- Or training for work that meets the above criteria.
*Translation work done for law-related volunteering need not be directly supervised by an attorney/faculty member and can still count as pro bono service if all other requirements are met. Similarly, law-related work done for a member of Congress or local government need not be supervised by a lawyer or faculty member to count as pro bono service, but partisan work on behalf of a candidate for office or under the auspices of a political party does not qualify as pro bono service. If you have questions about what constitutes pro bono service, contact Center for Access to Justice assistant director, Darcy Meals.
What constitutes public service?
- Organizations with a principal purpose promoting the interests of low-income individuals or communities
- Individuals, groups or organizations seeking to secure or protect civil rights, civil liberties or public rights
- Charitable groups or organizations
- Community groups or organizations
- Classes in any K-12 program
Volunteer work on behalf of a candidate for office or under the auspices of a political party does not qualify for pro bono or public service recognition under this program.If you have questions about what constitutes public service, contact Center for Access to Justice assistant director, Darcy Meals.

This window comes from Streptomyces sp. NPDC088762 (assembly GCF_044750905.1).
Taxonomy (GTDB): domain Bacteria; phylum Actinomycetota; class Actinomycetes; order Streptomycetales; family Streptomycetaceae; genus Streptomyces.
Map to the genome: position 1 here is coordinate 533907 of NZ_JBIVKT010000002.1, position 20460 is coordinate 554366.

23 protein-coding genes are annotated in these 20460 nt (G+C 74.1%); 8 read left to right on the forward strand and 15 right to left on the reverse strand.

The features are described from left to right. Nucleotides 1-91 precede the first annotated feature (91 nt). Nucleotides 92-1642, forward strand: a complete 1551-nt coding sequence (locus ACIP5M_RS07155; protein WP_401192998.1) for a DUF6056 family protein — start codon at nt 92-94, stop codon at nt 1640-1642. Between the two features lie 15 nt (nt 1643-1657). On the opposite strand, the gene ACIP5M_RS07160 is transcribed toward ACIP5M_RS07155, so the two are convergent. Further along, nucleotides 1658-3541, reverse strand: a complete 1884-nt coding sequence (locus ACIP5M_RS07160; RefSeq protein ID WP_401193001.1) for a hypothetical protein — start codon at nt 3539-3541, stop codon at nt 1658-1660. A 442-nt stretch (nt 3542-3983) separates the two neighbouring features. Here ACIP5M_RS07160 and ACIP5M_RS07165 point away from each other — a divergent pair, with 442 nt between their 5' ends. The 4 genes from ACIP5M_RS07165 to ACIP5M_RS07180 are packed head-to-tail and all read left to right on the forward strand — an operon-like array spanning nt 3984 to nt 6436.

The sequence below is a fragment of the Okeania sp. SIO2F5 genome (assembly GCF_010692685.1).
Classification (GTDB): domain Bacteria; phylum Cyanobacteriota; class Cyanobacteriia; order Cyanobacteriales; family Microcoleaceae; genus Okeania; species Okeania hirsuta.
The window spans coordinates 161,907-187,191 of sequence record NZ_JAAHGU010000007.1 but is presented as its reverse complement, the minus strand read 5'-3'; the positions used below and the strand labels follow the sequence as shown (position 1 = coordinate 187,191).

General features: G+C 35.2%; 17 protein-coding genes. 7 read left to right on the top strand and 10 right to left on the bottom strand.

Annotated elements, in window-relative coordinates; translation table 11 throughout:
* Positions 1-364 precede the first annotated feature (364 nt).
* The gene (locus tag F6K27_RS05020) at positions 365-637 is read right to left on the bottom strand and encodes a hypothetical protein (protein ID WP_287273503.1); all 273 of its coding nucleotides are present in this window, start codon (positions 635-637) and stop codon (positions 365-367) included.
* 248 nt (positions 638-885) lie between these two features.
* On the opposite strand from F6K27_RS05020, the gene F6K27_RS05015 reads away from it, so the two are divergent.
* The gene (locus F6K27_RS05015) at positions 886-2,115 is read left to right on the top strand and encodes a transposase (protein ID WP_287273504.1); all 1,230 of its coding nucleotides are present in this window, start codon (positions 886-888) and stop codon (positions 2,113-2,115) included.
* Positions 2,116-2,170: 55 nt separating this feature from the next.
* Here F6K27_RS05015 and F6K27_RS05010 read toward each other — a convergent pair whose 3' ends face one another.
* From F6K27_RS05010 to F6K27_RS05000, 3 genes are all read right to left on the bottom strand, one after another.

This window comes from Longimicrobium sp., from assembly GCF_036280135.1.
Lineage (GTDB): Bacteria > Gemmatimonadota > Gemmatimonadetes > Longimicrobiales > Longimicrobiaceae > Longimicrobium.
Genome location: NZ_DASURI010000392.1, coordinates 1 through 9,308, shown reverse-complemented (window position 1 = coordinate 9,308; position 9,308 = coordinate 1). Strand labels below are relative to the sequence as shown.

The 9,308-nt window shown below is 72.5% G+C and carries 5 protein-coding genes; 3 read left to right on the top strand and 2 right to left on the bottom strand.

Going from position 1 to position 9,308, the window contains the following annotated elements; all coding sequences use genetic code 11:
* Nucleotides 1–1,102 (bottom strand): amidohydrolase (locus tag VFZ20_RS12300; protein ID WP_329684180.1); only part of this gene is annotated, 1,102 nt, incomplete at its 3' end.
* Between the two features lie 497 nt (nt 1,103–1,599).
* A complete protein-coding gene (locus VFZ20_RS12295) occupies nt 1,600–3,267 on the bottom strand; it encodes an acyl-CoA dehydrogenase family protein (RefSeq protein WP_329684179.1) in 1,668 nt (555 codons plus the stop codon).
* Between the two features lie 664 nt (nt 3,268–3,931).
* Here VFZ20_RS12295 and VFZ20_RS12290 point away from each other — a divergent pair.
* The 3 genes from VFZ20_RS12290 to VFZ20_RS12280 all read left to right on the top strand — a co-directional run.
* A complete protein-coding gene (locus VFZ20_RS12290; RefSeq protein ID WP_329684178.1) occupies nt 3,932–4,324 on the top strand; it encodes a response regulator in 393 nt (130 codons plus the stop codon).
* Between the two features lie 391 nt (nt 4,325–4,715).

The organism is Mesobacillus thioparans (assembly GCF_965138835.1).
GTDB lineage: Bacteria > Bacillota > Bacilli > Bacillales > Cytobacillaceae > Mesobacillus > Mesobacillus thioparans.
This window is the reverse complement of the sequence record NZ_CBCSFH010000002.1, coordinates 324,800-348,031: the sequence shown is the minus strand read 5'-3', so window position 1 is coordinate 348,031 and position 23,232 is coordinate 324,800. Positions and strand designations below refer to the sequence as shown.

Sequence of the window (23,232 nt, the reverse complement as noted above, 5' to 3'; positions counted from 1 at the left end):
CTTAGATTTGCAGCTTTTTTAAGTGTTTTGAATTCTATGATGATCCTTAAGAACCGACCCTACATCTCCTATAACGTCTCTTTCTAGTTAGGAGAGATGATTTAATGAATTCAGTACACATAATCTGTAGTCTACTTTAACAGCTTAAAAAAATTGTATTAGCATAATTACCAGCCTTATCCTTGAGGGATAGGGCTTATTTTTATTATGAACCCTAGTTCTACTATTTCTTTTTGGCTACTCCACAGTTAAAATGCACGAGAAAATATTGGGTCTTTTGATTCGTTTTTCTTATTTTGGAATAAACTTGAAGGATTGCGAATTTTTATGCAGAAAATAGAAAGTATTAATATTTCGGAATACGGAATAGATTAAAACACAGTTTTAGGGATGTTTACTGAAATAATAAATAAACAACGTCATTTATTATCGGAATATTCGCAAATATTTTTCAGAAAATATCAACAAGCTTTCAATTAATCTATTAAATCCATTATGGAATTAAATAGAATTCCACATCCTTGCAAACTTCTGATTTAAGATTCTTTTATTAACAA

In need of legal services?
If you need legal services and cannot afford a lawyer, visit georgialegalaid.org or contact one of the following organizations directly:
- Atlanta Legal Aid Society (for the five-county metro Atlanta area)
- Georgia Legal Services (for Georgia residents outside of Atlanta)
- Atlanta Volunteer Lawyers Foundation
- ACLU of Georgia
- Georgia Asylum & Immigration Network
- Southern Center for Human Rights
- Southern Poverty Law Center
- Fulton County Public Defender Office
- DeKalb County Public Defender Office
- Atlanta Municipal Court – Public Defender Office
- Georgia Public Defender Council (for other public defender offices throughout Georgia)
We encourage you to include your pro bono and public service hours on your resume. A strong record of service as a law student demonstrates to employers your commitment to serving others and can make you an attractive candidate for certain positions.
If you choose to indicate your recognition on your resume, you must include the words “pro bono and public service.” For example, you might state: “with highest pro bono and public service distinction.” Leaving out the phrase “pro bono and public service” would suggest the receipt of academic honors, which is misleading.